Prostate CancerProstatectomy is an extremely delicate surgery requiring high surgical precision because of the presence of blood vessels, muscles, and nerve bundles in very close proximity to each other as well as innervating the erectile and bladder functions. In case of metastasis, prostatectomy is generally not recommended due to its delicate structure. There have been several surgical approaches to implement Robot-Assisted Radical Prostatectomy (RARP) however it is still questionable whether it is oncologically safe.26 Possible negative outcomes of RARP include erectile dysfunction and Postoperative Prostatectomy Incontinence (PPI).27 The most used approach is Retzius-sparing RARP which has been effective in quicker recovery from urinary incontinence.26,28 Despite this side effect, RARP was opted by 86% of prostate cancer patients in the United States.1 In a few meta-analysis studies, RARP resulted in better overall short-term outcomes regarding reduced hospital stay and blood loss and oncologically safe compared to LRP or open radical prostatectomy (ORP).29-31 In addition, nerve-sparing, and early recovery from urinary incontinence and erectile dysfunction were also observed.29-31 In a previous report, similar short-term outcomes were observed with no difference in urinary and sexual quality of life in RARP, LRP, or ORP. However, more and more evidence and randomized controlled trials are required to verify the safety of the RARP approach.32 Generally, percutaneous drainage, sclerosing agents, and surgical marsupialization, are being used as treatment modalities for symptomatic lymphoceles which are typically performed by laparoscopy or with a multiport robotic platform. However, Moschovas et al (2021) used da Vinci single port lymphocelectomy in the treatment of the lymphocele sac, which reduced the number of days with abdominal drains, and decreased surgical invasiveness with fewer incisions, less operative time, and blood loss, and better cosmesis.33 Further, no intraoperative or postoperative complications were reported.33 Earlier, Steinberg et al (2019) in a multi-institutional initial case series using magnet-assisted robotic prostatectomy and the Single Port da Vinci robotic platform achieved average operative time, less blood loss, early discharge with no intraoperative or postoperative complications.34 This report suggested that the combination of Robotic prostatectomy (RP) utilizing the da Vinci Single Port system with the magnetic retractor (Levita™ Magnetic Surgical System, San Mateo, CA, USA), can be effective, feasible, and safe. The magnetic retractor facilitated tissue exposure with improved procedure ergonomics by mimicking the conventional multiport technique. However, the use of magnets in robotic surgery and optimization of assistant port placement for true single-site surgery need to be further explored.34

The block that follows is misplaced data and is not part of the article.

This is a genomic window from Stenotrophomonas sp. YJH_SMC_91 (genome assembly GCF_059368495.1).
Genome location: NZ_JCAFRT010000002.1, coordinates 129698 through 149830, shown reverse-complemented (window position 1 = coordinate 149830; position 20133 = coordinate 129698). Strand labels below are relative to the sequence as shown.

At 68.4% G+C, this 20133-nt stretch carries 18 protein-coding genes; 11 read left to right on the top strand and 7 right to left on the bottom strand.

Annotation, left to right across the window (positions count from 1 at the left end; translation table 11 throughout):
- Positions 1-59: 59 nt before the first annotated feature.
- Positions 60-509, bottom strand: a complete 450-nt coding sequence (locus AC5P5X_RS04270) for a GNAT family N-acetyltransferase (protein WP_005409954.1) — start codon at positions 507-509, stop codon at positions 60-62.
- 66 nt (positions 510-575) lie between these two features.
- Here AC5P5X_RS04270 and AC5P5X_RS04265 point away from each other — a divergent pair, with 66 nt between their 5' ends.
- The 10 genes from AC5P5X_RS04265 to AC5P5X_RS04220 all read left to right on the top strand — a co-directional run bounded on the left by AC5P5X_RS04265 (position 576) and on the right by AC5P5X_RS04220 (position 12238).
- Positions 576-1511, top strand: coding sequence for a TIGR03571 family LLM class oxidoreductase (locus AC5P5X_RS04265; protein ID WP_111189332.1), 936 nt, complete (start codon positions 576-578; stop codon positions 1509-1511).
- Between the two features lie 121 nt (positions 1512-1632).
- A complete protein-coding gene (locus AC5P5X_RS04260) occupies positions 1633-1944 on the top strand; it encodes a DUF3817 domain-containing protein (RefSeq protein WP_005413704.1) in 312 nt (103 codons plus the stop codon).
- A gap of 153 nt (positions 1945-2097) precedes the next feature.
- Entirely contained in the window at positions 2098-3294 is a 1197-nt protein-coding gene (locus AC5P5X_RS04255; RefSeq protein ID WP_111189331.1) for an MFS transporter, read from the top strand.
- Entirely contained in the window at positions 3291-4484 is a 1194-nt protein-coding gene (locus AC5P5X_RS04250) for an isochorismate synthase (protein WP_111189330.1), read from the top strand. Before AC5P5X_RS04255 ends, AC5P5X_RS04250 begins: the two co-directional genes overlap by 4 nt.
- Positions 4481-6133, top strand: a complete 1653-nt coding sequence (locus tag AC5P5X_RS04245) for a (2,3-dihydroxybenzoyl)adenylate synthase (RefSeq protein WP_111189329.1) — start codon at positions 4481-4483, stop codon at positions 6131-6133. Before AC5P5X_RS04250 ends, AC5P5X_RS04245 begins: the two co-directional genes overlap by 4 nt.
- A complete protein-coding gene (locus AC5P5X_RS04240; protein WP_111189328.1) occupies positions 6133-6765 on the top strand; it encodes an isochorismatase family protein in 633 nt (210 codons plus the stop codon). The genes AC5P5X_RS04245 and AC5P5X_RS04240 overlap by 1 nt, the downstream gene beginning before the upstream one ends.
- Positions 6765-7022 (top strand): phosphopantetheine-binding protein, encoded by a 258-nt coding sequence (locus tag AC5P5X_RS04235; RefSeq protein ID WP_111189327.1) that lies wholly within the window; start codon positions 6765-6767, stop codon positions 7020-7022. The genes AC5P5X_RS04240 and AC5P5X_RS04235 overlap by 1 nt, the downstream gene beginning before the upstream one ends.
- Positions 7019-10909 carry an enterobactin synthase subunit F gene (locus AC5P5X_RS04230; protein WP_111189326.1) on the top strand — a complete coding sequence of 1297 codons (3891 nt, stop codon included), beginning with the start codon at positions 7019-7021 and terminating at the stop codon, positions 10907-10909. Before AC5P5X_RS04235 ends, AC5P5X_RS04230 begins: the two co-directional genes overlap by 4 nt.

Gynecological CancersGynecologic cancers which include cancers of the ovary, uterine, cervical, vulvar, and vaginal are some of the very prominent cancers for females after breast cancer. Based on the stage of cancer, the localization of the tumor, and involvement of other organs in the pelvic cavity, hysterectomy is a widely implemented surgical procedure. Even though the first total laparoscopic radical hysterectomy (TLRH) was performed in 1989, however, till 1992, surgical treatment for gynecological cancers using open surgery (OS) has been the standard procedure.35,36 Laparoscopic radical hysterectomy (LRH) proved to be beneficial over the traditional open abdominal approach such as relatively less blood loss, preservation of soft tissues, faster wound healing, and less recovery time.37,38 However, patient survival and success rate were the same in both OS and LRH with a difference in a higher cost for LRH.39 Furthermore, there are inherent ergonomic drawbacks like the posture of the surgeon performing the surgery, the 2D visuals of the surgical site, and the maneuverability of the laparoscopic instruments in LRH.40,41 With the approval of the da Vinci surgical system by the USFDA in 2005, the Robot-Assisted Radical Hysterectomy (RARH) for gynecological surgeries was opted by many surgeons due to its superior maneuverability, 3D visualization of the target site, relatively easy learning curve, and better ergonomics compared to the laparoscopic methods.2,42-45 Few randomized controlled trials have reported that the RARH provides superiority over LRH in terms of blood loss, operative time, maneuverability, hospital stay, and postoperative complications.46-48 In recent times, both LRH and RARH have been widely used in the treatment of gynecological cancers for safety, feasibility with comparatively fewer postoperative complications, and better quality of life.49-55